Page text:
Share on facebook
Share on twitter
Share on reddit

Growing up is really hard. Add doing so in the public eye as you undergo a rapid rise to the top of your music career, a series of band member changes and a global pandemic that brings any sense of normalcy to a sudden halt, and it becomes rather unfathomable. Enter The Regrettes who, all things applicable, have and continue to prove to be as adaptable and ready to thrive in the face of uncertainty as they come. 

Coming into formation in 2015 and harboring a record deal just a year after, 2020 was set out to position the young LA-based band for their biggest year yet. With the rather immediate shut down of the music industry as a result of COVID-19, they swapped the would-be center stage of music’s most coveted stages in front of crowded audiences to the quarantined and often isolated spaces of their individual homes. However, The Regrettes are using their new found gift of time in a halted music world to go inward and step into their most autonomous outward voice yet. Learning to live in the moment alongside the production of their upcoming third studio record, the raw power pop-punk quartet is recentering themselves to reimagine their creative voice for what’s set out to be their best album yet. 

LADYGUNN spoke with The Regrettes’ front woman Lydia Night on the importance of learning to live in the moment during quarantine, why The Regrettes next record will be their best and their latest mini-doc collaboration with Dr. Martens Presents: Music & Film Series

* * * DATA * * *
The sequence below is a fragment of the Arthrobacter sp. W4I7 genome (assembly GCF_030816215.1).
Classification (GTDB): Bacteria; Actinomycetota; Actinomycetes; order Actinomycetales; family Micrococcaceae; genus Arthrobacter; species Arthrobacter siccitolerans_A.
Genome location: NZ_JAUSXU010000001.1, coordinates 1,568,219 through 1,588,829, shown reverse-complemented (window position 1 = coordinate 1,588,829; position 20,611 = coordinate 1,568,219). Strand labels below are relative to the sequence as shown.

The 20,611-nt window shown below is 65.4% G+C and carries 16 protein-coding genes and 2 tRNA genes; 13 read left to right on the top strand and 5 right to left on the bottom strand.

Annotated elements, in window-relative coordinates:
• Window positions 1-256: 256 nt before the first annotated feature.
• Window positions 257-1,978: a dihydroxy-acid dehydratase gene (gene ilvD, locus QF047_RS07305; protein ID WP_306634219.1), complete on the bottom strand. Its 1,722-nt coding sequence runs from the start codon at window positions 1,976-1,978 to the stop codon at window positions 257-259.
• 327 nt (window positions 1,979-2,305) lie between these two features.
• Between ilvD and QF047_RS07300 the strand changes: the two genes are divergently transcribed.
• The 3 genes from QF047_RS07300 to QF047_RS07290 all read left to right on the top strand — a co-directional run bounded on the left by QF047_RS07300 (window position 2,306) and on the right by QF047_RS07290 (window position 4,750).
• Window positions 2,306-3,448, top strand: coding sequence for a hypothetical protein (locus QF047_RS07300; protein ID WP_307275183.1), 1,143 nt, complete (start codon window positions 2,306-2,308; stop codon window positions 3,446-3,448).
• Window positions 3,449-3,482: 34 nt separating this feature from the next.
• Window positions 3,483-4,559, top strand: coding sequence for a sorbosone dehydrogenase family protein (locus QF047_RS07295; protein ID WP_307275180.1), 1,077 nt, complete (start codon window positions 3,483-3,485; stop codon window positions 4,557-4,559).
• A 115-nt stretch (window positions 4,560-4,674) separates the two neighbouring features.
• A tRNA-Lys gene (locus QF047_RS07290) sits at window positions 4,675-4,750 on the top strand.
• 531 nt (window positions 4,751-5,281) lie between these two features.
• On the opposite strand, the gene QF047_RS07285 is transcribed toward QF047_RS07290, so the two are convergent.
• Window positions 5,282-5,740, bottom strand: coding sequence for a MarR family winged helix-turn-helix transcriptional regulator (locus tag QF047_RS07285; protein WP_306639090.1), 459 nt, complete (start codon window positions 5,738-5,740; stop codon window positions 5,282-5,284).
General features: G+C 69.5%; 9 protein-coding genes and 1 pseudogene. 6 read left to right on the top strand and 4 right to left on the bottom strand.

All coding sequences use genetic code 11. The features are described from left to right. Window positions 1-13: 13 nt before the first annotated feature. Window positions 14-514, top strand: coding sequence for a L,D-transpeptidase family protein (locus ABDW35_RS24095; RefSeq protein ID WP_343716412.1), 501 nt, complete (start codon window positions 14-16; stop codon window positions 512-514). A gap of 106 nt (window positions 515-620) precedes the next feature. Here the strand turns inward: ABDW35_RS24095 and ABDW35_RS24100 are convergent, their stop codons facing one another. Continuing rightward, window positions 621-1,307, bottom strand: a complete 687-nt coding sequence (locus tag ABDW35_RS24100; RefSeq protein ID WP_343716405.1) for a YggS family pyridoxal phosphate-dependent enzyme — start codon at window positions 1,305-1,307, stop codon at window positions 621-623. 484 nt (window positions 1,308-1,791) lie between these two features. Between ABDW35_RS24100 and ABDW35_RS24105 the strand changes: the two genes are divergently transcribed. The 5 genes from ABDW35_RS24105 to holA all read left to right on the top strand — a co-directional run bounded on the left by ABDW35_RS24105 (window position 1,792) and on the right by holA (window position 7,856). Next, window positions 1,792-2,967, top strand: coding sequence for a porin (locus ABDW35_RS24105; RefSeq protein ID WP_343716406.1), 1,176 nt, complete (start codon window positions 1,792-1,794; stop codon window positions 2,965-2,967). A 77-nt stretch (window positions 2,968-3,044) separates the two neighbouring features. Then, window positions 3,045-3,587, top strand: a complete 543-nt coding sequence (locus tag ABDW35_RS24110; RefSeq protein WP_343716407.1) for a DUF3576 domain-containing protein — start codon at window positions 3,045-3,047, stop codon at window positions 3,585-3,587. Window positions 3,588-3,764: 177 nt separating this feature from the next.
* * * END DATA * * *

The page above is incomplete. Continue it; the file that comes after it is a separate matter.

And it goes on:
First off, an obvious but needed question and a good way to check-in. With everything going on with the world, how are you, really? 

Totally, I appreciate you asking. The best way to put it is; I feel like I am doing a lot better, which is great. I’ve especially been better in the past two weeks than I think I’ve been for over a year. I think I just finally started to get into a sort of pace with my mental health and a bit of routine. Finding solutions and taking action when I start feeling anxious or down or whatever is going on instead of stewing in it, which has been me on and off for the past year or so. So it’s been really good – I don’t know. It’s been the silly things that you hear about or see a Tik Tok or whatever, but it’s not silly and they actually kind of help. I’ve been sort of taking away any judgement on trying new things to feel good and feel normal and it’s been great.

I completely agree. It seems like a very common theme to feel a bit of an upswing lately for a lot of people. 

Yeah – I think there’s a restoration of hope. There’s like a light at the end of the tunnel, finally. Whether consciously thinking about it or not, I think with my subconscious at least, it’s allowed me to be like “Ok, let’s kick it in gear. Things are about to (in theory) be back to a new normal. So let’s figure out the problem this time has created.”

Absolutely. Expanding a bit more on the things that have helped you navigate this time moving from touring musician to an industry on pause, have you picked up any interesting new hobbies or talents?